Rick Lowe: An Interview

1997 | 01:03:55 | United States | English | Color | Mono | 4:3

Collection: On Art and Artists, Interviews, Single Titles

Tags: Activism, African-American, Architecture, Interview, VDB Interviews

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Awarded a MacArthur “Genius” Fellowship in 2014, Rick Lowe is a leading practitioner of social practice art. His Row Houses project is a highly lauded example of relational aesthetics successfully deployed. This interview focuses particularly on that work and the artist’s entrance into social practice.

Originally trained as a painter, and interested in installation, for some time Lowe was making what he calls “political art.” However, he casts this early phase of his career as simple commentary – something that was brought to his attention when a high school student, at an exhibition of his, asked what his art is doing about the issues it depicts. This was the first time Lowe had to confront the difference between making art that raises problems, and art that actively seeks to solve them. Knowing that the communities he was engaging with were painfully aware of the problems his art communicated, he began to seek out methods that would instead attempted to generate creative solutions. The easiest route towards this, he found, was immanent collaboration in the spaces that could benefit from it the most, and this spawned the Row Houses project. Lowe has gone on to create similar projects, and all keep to the ethos of offering solutions rather than any form of detached commentary – this complicates his projects’ definition as “art” but it also enlivens the communities in which they are placed, a complication he is willing to accept.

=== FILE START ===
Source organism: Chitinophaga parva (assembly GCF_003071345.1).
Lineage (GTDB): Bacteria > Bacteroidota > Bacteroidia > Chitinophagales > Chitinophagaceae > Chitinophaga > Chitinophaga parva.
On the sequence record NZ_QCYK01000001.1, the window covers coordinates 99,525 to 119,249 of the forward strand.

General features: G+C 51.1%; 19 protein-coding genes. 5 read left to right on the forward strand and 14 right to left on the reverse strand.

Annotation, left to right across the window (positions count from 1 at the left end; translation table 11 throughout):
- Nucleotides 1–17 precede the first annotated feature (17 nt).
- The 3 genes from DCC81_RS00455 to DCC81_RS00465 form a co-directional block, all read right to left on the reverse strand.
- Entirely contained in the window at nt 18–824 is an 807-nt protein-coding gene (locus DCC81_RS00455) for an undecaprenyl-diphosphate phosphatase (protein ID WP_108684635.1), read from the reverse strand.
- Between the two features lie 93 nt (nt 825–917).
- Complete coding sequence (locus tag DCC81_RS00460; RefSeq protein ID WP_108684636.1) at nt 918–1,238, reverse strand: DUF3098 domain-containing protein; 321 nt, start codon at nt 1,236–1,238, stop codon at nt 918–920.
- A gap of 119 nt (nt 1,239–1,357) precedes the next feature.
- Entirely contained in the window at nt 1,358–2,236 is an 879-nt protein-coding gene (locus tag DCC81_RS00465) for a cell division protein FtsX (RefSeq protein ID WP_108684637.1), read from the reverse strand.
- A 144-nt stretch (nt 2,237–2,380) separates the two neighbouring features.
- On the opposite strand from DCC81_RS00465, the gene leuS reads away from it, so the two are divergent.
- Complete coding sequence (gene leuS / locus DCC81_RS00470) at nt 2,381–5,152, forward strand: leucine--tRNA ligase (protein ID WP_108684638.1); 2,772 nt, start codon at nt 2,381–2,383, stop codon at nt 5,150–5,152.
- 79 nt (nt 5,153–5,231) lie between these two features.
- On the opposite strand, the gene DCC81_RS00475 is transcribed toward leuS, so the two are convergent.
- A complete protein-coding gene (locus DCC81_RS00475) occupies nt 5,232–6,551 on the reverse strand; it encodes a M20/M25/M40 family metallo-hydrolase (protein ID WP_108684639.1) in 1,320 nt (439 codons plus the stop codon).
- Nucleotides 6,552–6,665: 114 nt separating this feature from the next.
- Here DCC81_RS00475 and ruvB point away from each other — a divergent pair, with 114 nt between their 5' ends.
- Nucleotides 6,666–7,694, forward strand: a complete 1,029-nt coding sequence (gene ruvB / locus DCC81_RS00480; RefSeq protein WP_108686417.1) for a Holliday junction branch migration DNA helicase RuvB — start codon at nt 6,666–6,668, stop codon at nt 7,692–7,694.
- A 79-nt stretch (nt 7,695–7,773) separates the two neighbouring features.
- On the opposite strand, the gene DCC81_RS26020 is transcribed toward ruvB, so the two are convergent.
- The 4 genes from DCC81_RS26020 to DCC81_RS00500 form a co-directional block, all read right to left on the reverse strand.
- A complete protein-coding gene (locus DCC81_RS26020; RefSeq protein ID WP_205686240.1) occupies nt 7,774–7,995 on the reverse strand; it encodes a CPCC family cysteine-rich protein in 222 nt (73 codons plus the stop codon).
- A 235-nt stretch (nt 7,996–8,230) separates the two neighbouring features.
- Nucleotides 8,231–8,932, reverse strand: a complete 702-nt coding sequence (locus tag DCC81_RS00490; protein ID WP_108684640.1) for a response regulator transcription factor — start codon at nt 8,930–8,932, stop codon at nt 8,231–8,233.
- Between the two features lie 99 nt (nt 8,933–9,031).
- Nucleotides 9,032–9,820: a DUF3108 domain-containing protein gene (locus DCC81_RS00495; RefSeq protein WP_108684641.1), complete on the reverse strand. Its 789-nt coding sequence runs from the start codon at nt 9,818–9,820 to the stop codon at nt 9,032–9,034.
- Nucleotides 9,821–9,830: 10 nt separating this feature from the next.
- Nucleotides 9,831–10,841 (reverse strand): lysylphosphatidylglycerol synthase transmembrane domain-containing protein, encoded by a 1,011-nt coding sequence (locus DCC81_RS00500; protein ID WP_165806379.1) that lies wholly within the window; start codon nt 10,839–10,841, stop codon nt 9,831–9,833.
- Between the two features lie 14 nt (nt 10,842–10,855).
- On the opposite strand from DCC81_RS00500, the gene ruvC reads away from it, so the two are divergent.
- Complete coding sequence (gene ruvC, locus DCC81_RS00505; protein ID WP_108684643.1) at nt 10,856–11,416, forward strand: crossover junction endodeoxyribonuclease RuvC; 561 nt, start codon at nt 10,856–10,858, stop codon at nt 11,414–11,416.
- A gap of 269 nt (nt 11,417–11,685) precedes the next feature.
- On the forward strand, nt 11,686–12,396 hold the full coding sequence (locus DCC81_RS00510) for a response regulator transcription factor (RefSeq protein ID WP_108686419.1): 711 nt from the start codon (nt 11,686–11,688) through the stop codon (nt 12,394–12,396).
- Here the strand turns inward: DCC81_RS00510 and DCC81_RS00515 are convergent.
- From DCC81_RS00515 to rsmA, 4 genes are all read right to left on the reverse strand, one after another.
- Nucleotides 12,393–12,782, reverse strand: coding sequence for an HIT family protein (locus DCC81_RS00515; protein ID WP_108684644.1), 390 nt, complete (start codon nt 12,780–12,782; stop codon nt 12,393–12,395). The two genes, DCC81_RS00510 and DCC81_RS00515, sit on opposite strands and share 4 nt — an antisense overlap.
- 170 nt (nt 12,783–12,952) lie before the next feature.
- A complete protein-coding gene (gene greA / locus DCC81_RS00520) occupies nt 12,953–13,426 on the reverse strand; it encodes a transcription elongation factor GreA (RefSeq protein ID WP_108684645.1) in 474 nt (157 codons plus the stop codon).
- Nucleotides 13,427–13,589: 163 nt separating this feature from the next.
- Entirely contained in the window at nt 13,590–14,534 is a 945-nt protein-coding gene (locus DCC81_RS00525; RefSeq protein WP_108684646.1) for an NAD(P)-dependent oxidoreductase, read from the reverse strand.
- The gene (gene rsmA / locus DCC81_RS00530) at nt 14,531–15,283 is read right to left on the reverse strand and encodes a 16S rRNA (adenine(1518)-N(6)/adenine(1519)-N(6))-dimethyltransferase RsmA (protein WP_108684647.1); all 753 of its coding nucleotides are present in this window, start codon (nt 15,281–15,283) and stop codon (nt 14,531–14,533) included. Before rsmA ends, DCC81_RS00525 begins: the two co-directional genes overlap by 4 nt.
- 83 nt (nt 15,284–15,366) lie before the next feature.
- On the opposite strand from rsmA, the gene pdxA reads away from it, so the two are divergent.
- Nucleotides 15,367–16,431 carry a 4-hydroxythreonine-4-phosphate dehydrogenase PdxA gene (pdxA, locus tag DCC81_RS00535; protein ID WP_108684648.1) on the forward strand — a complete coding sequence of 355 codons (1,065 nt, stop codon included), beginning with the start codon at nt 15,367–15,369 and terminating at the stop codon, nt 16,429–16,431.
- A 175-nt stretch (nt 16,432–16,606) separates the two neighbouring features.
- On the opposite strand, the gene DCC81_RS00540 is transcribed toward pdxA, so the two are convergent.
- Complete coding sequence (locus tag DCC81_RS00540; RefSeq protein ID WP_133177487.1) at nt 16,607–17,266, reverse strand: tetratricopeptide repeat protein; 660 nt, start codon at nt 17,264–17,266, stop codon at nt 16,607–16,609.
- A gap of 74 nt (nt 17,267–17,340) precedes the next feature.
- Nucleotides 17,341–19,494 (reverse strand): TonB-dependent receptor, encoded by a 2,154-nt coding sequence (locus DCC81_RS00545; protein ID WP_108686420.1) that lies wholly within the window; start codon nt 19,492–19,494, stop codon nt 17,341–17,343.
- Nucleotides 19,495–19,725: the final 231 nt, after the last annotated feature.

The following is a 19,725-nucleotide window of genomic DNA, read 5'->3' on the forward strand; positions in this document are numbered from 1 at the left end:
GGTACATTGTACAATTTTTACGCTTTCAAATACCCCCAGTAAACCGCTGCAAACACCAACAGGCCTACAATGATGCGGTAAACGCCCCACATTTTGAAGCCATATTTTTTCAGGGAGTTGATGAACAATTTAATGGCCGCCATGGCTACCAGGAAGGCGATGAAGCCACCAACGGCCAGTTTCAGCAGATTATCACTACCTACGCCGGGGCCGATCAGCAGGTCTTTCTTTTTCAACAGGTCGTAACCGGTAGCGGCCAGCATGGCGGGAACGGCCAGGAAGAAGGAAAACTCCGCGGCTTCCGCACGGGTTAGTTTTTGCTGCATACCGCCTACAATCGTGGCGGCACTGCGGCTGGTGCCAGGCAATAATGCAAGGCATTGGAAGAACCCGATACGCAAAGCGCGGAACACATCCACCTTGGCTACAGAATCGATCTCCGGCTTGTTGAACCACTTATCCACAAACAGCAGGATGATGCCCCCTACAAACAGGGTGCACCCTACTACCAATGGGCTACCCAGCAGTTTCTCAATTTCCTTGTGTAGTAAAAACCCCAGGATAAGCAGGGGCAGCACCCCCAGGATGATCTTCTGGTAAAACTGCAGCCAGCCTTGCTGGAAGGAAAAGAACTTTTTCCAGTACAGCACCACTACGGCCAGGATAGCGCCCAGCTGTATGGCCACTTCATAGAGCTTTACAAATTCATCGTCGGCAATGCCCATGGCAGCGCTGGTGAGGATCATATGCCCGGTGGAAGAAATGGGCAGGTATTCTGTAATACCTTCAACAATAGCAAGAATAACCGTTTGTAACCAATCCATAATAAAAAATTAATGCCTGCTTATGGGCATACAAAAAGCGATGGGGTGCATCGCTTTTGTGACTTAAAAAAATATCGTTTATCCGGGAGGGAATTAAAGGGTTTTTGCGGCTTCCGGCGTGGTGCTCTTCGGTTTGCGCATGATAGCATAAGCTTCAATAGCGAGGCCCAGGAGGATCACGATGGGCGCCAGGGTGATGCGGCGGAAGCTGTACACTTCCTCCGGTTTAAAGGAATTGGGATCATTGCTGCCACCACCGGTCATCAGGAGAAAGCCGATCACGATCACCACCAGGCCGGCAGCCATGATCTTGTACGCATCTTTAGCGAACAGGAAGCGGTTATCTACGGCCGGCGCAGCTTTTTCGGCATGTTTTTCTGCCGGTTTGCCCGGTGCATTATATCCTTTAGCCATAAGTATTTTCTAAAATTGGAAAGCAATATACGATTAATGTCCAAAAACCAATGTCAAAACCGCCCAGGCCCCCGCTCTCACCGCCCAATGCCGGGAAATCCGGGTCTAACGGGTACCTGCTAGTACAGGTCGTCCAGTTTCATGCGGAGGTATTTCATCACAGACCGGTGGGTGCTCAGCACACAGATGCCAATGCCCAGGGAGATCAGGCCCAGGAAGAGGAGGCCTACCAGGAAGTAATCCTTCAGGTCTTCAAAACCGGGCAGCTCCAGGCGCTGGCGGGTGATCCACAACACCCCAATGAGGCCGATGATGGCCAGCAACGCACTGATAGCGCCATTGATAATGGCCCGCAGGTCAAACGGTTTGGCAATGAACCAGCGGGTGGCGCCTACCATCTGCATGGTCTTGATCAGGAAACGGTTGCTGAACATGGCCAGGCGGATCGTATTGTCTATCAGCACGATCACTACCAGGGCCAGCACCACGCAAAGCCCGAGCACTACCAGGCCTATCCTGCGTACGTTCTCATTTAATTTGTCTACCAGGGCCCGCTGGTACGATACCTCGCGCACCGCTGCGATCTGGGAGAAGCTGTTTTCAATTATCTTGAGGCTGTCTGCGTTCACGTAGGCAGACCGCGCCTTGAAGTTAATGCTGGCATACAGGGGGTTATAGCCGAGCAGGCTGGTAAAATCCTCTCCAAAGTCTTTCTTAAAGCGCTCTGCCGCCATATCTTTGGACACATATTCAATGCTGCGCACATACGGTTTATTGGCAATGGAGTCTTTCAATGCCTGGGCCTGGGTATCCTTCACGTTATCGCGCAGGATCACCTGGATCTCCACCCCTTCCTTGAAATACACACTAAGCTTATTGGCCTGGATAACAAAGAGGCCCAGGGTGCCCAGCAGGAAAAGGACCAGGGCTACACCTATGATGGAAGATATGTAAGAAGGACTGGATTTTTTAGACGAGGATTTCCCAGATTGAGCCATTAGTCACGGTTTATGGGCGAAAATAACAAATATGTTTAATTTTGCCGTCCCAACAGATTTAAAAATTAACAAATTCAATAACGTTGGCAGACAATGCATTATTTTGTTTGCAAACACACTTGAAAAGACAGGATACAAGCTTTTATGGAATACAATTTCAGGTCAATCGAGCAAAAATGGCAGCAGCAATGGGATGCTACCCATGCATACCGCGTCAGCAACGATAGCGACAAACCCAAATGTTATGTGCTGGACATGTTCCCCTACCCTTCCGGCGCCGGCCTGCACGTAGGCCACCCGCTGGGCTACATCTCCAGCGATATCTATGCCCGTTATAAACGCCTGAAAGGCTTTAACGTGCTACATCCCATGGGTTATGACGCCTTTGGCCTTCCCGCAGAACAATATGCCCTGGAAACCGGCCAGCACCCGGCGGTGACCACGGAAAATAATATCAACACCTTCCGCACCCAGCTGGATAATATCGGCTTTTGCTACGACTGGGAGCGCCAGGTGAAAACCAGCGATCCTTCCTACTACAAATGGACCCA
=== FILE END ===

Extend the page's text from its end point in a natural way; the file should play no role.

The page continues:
— Nicolas Holt, 2016